Actor’s Playhouse Asks, ‘Please, Sir, May I Have Some More … Money?’

So I saw “Oliver!” this weekend at Actor’s Playhouse in Coral Gables. Running through Dec. 26, it’s a fine production by the standards of many theaters: The period costumes, three-dimensional set design and enormous 56-member ensemble cast are commendable. But this production of the beloved Tony winner fails to live up to its own great expectations, never reaching the emotional heights of the theater’s other musical spectaculars of the past two years, “Les Miserables” and “Miss Saigon.” Actor’s Playhouse’s staging is effective in spurts but is often so cartoonified – so aimed at pleasing the small ones in the audience – that the Dickensian darkness is all but lost. The tone is wrong about half the time, and many of the actors, young and old, struggle with their Cockney accents.

Still, admirers of the show will likely appreciate the theater’s attempt. What I found completely indefensible about the show happened after the curtain fell, as the actors encored and the audience bravoed. Actor Gary Marachek, who played Fagin in the production, used the moment of genuine actor-audience kinship to beg for money. He said that despite holiday spending and the tough economic times and, the children’s theater program at Actor’s Playhouse is a nonprofit organization, and it needs our support. Any amount will suffice, and to encourage our wallet-emptying efforts – and play on our guilt – the theater sent the children’s ensemble out in the lobby, still dressed in full costume as filthy, poverty-stricken waifs, to hold out hats and grovel for cash instead of more gruel.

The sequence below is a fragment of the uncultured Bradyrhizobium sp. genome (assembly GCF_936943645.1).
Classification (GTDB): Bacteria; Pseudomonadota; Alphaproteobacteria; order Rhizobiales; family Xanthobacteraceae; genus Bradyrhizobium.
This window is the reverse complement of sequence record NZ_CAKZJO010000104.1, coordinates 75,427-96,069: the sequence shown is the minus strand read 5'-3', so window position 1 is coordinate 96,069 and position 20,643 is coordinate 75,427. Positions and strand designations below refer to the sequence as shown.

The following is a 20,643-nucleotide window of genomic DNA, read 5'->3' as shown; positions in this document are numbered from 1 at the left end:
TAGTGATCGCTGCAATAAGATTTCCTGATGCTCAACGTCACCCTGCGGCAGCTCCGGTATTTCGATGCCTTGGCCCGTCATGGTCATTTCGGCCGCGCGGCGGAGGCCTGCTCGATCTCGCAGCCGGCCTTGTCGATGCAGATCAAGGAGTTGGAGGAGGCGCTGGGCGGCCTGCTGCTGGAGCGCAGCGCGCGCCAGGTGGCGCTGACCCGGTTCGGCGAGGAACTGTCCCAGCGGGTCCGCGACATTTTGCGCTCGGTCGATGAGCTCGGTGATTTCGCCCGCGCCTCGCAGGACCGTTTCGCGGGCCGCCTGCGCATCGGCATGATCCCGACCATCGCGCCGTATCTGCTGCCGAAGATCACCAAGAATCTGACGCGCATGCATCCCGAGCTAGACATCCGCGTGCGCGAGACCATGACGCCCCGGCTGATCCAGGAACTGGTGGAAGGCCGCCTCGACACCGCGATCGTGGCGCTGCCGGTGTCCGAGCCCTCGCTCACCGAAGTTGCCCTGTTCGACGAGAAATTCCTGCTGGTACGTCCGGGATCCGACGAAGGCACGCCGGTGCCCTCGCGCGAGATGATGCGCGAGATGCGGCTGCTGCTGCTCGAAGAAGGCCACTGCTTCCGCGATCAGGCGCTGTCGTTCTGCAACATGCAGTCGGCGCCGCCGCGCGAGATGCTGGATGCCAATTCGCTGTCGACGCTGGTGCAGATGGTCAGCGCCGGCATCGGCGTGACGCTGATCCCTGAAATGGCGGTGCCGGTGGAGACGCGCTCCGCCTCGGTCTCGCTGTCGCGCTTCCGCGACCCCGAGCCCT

Am I the only one who thinks this is wrong? Judging by the people around me, who started rustling in their purses and wallets for money before Maracheck completed his pitch, I’m probably in the minority. But there are proper places to beg for donations, such as inside the playbill, on the theater’s website and of course in designated fundraisers. Exploiting adorable tykes to take more of audience members’ money after they just spent nearly $50 a piece on tickets is not one of these appropriate places. It is shameful, opportunistic and insulting, and it devalues the show in which the actors just performed. Actor’s Playhouse is pulling a tacky stunt on us, pure and simple. If I had cash to spare and thought about donating to the theater, I can assure you that all contributions would cease indefinitely.